This way of constructing a “narrative” around a child is not an example of valuing their humanity. This erasure of their innocence and vulnerability with a distorted image of CPS asan awesome place for children is well above the reality many of its students face. We have grave doubts about Ms. London’s ability or commitment to advocate for our most vulnerable students.

RMF is asking for CPS to uphold their ideal for restorative justice. At this moment in time there are too many students and their families for whom justice has NOT been restored. We will continue to ask CPS to provide a clear framework for restorative justice, with goals and objectives. If CPS is conducting equity training and restorative practices without knowing who/what needs to be trained or restored, the energy being spent on these activities is futile.

We are demanding the following from CPS:

1.A research-based restorative justice framework, one that commits 100% to students and families, particularly those who are suffering from and enduring over-discipline.

2.An equity audit to determine 3-5 objectives to address for the upcoming school year.

3.For all schools, in particular, Smithton Middle School, a qualitative and quantitative school climate survey to determine the issues that are contributing to the over disciplining of students.

4.Culturally responsive leadership training to prepare our principals who have the desire and willingness to learn, but need substantive support, including modeling and mentoring, to prepare their teachers to be culturally responsive educators.

All the best,

Race Matters, Friends

CPD Officer Faces Discipline for Wrongful Arrest at Smithton Middle School

I think it is appropriate and welcome that Chief Jones made his decision public. We should also understand that these kinds of outcomes are attributable to decisions made by management.

I personally don't support one SRO serving six middle schools for free, partially paid, or for a substantive contract service delivery amount. I object to arresting kids on the whims of school officials' use of hearsay and no investigative effort, not to mention zero conflict resolution effort. I'm not sold at all that SROs provide any kind of better or safe environment for students, particularly students of color.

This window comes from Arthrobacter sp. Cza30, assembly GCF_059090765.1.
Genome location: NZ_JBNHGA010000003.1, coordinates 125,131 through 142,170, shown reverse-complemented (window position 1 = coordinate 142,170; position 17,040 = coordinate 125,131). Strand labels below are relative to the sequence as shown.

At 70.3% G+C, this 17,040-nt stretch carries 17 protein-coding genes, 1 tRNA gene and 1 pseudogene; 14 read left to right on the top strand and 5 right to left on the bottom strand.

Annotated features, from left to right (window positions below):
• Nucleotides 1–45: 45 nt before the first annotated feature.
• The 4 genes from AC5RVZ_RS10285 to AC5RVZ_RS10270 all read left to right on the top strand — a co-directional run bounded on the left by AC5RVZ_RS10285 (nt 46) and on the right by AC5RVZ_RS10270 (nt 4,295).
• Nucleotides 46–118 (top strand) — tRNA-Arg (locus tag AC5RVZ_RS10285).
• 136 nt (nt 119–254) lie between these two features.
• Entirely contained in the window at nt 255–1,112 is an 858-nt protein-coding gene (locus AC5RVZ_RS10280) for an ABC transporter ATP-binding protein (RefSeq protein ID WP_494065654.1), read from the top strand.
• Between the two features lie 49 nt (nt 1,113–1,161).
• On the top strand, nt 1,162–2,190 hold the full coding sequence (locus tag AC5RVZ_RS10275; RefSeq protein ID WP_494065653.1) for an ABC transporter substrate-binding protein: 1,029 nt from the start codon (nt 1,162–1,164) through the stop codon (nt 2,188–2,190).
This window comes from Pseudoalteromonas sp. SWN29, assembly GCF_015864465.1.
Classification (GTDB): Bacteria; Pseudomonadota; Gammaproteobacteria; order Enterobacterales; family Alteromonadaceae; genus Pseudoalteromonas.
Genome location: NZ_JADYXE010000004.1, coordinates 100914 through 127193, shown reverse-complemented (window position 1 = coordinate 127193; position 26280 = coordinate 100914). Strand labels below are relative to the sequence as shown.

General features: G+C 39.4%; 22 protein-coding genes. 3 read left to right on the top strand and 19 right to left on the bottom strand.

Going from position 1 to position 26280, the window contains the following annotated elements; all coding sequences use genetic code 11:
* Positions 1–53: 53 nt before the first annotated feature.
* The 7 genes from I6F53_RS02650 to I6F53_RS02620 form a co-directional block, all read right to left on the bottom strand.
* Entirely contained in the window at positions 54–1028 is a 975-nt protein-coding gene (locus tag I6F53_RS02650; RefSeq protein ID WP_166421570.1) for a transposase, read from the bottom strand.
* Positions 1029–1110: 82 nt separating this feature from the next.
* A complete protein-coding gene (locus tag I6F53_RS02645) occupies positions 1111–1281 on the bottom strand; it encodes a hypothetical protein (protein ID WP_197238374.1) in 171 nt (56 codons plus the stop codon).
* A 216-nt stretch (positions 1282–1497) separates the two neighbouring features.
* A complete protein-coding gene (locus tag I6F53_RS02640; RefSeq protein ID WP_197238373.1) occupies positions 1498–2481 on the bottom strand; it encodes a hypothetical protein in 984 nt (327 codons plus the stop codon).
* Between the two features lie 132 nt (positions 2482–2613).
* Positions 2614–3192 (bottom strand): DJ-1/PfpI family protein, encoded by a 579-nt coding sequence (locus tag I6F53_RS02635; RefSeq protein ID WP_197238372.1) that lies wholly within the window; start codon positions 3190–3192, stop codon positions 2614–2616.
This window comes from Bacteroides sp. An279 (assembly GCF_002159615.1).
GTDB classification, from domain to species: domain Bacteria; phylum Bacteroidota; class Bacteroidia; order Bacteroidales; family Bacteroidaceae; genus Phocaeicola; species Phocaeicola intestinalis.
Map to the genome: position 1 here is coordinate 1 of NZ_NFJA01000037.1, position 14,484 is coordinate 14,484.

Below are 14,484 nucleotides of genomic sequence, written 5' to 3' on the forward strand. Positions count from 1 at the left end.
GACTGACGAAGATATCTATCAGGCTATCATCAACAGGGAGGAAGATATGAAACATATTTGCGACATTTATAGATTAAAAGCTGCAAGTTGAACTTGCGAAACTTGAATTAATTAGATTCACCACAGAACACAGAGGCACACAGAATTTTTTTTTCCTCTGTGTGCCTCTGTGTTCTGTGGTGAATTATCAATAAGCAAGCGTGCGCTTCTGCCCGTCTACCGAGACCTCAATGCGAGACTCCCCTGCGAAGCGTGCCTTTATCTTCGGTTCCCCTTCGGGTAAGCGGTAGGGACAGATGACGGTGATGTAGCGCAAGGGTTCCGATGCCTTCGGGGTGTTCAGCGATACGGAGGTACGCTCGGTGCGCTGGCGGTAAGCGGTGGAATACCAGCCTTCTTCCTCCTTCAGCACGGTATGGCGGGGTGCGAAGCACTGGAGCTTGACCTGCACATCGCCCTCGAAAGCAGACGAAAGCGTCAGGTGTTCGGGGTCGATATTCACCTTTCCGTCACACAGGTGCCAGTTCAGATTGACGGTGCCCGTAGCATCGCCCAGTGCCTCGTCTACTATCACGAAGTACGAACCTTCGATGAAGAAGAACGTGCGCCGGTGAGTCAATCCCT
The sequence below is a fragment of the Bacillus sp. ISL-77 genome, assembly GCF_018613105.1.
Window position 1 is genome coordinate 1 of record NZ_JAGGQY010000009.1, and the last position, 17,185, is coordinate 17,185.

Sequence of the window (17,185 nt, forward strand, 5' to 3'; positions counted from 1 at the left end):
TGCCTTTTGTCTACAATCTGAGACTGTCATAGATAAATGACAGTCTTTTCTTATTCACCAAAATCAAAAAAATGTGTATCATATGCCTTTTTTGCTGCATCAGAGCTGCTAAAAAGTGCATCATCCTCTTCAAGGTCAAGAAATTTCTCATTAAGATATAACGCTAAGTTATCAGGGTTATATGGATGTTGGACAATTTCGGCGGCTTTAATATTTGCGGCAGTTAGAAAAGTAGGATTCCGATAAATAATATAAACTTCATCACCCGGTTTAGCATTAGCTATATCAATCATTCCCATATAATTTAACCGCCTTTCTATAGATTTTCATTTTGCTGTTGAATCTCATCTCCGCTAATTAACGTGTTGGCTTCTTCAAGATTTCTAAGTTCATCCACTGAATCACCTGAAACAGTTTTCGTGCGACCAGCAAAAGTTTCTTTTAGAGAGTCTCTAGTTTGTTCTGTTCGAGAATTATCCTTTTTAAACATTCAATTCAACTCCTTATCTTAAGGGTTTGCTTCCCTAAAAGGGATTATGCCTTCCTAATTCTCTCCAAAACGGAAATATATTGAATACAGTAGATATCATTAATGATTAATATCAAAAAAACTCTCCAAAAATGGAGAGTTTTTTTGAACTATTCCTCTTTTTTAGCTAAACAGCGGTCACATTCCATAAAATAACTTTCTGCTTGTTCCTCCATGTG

So -- in a world where kids are a real priority, Dr. Stiepleman would have already jointly apologized with Chief Jones and told the community that they would work together to make sure this doesn't happen again. This would include reviewing their lack of following procedure and protocol and collaboratively developing restorative practice tools rooted in anti-racism. Public apologies are perfect for building trust and so is the kind of transparency that recognizes unforced errors that cause material impact and harm.

Race Matters, Friends is calling for Carla London's resignation because she should have been in front of this issue, supporting her principal, and providing guidance and demanding accountability. Instead, she attempted to marginalize the student and her family as problematic.

CPS has taken no responsibility for their poor judgment and lack of restorative practice when complaints of harassment were made We've seen London's rude apathy too often among administrators towards parents and reports of harassment, bullying, and conflict, and the denials need to stop too.

If the Chief Equity Officer can't manage a serious crisis like this and do it publicly to maintain and build public trust in her office, IMHO, she's unqualified for the job. Is the CPS board awake?

Two misconceptions about systemic racism, debunked

Over the past year and a half, our community and country have been focused on issues of race and racism to a degree unseen since protests against South Africa’s Apartheid system in the 1980s and early 1990s. Mentioning a town called “Ferguson” or a group called “Concerned Citizen 1950” in any gathering will start some lively conversation, to say the least.

Public reactions to events and the protests they sparked have run the gamut from threats on social media to “kill all the blacks” to open approval and support of student protesters’ demands for social justice.

Our group, “Race Matters, Friends,” recognizes the legitimacy of calls for justice from communities of color across the nation and right here in Columbia. Some of our members have personally experienced individual acts of racism, as well as institutional ones (and continue to experience them).
Others of us have husbands, wives, or children who live with almost daily reminders that their skin color is a discomforting presence to the dominant white culture. We listen to their stories and strive to learn more about the historical roots of the concept of race, as well as the acts of systemic and individual racism from which others have often told them to simply move on or to “get over it.”